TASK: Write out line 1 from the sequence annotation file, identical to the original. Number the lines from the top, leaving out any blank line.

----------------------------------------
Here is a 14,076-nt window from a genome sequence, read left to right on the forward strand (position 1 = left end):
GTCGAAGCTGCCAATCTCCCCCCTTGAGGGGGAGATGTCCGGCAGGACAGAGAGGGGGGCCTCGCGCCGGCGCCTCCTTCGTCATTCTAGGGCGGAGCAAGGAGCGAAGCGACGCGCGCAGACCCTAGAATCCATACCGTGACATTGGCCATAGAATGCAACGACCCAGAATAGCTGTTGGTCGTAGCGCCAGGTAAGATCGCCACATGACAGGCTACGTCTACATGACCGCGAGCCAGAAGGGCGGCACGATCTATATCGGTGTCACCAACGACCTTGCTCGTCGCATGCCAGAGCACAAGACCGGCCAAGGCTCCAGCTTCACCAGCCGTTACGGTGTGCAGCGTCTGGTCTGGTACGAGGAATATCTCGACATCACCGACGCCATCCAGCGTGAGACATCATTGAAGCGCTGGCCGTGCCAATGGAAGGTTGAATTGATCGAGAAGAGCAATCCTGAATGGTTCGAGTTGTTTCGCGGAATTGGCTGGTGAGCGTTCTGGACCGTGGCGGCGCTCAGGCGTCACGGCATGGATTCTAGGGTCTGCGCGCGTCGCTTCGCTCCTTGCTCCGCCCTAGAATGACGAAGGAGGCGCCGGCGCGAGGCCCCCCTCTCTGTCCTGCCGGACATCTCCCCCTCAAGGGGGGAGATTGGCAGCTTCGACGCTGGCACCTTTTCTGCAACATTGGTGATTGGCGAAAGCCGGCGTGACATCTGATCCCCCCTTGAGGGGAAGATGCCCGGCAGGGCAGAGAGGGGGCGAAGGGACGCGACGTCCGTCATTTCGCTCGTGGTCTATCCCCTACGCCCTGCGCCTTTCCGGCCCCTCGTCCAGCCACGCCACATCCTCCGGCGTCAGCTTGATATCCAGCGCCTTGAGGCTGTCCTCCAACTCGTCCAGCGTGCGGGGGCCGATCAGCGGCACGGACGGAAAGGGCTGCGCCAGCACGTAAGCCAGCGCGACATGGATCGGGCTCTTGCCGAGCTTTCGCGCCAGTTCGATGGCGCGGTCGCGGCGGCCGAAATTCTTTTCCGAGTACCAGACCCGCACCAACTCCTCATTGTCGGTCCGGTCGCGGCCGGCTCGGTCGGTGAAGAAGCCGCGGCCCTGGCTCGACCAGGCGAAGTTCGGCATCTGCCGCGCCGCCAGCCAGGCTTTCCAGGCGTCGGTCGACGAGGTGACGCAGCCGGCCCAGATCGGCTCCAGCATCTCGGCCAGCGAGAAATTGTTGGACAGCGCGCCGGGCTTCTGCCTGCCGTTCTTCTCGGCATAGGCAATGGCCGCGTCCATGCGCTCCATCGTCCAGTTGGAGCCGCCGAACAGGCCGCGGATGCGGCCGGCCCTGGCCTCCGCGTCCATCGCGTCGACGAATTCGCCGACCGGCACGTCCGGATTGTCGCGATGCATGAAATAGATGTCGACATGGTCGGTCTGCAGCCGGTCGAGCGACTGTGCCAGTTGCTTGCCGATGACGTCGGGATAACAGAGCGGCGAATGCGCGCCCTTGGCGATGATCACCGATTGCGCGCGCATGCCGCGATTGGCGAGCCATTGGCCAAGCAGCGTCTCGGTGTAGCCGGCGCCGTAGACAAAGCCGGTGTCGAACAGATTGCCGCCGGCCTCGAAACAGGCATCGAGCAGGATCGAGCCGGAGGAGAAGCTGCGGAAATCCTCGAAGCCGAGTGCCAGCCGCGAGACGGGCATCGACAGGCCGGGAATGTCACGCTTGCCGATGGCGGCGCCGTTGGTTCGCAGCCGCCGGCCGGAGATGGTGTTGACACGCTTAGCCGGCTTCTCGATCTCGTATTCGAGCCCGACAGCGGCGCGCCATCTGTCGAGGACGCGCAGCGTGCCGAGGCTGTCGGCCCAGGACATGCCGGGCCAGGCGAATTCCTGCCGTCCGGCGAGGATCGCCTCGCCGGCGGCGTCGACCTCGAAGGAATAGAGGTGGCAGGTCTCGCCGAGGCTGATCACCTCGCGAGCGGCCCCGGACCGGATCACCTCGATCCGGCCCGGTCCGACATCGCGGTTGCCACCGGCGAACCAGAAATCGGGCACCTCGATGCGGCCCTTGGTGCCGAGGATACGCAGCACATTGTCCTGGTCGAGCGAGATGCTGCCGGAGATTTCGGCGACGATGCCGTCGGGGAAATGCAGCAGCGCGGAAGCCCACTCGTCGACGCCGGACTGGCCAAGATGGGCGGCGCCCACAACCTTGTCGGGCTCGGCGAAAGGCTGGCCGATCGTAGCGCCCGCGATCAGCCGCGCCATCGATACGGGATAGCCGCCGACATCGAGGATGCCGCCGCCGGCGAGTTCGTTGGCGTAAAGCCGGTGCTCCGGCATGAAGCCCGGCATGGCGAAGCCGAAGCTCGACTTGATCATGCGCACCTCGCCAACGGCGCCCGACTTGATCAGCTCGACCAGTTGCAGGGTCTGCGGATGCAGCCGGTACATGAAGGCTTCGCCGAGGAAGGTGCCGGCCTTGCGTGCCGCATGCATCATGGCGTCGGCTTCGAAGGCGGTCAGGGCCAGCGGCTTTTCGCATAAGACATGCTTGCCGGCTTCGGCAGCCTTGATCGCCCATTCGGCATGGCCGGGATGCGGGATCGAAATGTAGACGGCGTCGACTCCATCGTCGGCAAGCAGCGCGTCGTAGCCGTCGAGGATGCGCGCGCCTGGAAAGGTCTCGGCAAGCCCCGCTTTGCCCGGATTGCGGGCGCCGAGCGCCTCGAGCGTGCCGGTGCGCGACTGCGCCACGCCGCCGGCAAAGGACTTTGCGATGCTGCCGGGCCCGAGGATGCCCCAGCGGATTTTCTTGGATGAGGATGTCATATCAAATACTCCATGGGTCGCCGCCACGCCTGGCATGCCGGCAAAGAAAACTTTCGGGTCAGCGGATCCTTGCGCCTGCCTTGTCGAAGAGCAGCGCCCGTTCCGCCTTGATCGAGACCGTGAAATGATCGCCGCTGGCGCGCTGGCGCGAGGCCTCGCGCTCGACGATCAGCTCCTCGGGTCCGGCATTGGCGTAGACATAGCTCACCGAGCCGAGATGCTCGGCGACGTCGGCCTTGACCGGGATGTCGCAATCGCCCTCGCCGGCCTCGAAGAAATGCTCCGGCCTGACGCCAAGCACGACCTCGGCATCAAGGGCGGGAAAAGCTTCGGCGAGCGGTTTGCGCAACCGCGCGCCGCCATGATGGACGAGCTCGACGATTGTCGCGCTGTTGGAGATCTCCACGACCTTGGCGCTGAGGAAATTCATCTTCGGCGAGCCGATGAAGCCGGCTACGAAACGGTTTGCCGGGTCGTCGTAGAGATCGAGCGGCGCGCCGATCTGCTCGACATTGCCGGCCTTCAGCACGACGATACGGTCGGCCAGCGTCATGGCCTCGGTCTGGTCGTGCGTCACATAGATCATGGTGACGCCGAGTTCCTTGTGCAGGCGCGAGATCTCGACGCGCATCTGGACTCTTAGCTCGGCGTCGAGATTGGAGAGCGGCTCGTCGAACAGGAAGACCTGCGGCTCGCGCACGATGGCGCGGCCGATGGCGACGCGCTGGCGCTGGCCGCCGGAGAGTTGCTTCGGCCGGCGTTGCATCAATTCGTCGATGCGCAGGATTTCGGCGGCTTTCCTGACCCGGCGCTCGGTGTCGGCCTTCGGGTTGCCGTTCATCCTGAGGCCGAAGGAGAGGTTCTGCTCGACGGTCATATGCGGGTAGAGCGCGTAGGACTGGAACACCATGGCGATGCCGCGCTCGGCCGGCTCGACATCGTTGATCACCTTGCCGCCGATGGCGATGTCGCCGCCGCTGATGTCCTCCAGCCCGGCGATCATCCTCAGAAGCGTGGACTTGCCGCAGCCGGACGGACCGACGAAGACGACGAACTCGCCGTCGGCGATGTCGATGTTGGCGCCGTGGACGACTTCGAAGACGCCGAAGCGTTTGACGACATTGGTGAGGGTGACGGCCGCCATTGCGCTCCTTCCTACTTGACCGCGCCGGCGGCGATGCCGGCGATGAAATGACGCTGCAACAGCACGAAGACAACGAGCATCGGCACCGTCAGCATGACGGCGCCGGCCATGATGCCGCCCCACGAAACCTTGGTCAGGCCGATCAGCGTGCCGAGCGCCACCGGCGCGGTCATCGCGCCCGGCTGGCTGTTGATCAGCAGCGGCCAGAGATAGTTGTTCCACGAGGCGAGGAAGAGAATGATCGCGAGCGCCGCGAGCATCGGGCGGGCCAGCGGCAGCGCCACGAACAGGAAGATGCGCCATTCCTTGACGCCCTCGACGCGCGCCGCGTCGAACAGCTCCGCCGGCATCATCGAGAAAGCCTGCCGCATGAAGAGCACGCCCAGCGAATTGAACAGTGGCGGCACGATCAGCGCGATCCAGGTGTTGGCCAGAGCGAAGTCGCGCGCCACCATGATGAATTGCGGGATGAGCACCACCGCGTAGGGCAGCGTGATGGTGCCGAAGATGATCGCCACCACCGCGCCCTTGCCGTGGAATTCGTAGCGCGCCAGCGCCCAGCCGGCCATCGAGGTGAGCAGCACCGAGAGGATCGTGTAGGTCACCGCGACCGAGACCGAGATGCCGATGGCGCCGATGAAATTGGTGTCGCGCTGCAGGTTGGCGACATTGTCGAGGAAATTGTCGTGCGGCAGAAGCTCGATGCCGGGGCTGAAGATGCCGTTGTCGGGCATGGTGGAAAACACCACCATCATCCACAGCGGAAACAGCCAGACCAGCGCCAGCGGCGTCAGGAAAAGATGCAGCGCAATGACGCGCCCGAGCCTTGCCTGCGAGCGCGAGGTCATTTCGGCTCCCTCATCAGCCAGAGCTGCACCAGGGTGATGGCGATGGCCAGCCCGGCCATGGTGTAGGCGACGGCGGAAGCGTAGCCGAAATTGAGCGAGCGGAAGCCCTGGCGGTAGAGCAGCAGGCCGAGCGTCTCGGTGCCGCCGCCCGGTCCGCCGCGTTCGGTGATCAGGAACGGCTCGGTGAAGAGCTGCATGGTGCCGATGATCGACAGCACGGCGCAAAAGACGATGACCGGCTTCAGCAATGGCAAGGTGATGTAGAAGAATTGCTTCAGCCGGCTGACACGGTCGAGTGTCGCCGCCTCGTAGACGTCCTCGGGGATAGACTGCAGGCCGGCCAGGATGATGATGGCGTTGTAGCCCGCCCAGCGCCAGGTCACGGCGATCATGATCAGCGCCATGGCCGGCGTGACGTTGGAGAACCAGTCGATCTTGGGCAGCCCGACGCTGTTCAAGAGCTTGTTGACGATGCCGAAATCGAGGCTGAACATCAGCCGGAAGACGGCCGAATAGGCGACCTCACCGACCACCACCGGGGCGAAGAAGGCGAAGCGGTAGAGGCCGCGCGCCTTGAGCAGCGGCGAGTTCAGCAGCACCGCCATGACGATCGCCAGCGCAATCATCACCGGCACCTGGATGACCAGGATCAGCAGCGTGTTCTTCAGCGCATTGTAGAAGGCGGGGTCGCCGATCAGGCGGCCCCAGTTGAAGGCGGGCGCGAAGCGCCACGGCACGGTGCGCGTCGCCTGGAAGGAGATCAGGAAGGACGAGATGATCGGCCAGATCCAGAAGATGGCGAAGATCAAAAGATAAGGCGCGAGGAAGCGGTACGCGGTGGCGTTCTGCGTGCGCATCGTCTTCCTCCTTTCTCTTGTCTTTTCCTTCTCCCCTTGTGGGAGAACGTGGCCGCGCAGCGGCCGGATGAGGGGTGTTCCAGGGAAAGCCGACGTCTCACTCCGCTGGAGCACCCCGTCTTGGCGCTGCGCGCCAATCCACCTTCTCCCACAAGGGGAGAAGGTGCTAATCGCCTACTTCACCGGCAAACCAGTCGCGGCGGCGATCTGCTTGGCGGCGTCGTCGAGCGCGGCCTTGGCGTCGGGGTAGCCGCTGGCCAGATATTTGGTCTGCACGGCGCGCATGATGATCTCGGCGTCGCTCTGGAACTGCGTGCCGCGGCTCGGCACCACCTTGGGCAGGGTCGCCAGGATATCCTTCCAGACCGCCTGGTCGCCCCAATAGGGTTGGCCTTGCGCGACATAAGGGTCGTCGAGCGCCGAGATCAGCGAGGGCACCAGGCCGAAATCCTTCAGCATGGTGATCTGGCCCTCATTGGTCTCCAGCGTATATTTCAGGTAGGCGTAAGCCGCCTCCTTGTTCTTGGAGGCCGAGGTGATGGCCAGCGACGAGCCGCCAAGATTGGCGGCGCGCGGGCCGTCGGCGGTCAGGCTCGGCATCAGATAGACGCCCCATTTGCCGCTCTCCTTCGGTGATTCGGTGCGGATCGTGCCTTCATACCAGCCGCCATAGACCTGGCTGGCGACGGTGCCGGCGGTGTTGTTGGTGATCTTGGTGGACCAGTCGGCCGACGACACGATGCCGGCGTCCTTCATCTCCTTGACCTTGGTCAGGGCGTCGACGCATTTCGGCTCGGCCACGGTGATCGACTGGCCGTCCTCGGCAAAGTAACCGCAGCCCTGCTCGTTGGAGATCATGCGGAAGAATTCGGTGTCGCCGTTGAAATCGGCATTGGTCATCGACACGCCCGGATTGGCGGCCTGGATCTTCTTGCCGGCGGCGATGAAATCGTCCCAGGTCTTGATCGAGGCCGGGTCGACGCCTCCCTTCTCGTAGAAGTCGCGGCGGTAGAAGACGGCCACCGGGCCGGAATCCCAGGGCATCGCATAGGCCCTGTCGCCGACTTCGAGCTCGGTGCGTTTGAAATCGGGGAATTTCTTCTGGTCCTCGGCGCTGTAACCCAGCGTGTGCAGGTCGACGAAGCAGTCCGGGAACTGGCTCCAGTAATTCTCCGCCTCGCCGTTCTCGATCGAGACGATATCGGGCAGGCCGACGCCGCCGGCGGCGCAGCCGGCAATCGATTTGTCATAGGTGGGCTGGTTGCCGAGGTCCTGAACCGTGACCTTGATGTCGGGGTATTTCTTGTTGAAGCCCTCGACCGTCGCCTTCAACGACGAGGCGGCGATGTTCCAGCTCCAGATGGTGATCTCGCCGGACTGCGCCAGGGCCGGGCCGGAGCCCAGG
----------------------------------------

Here is a 14,076-nt window from a genome sequence, read left to right on the forward strand (position 1 = left end):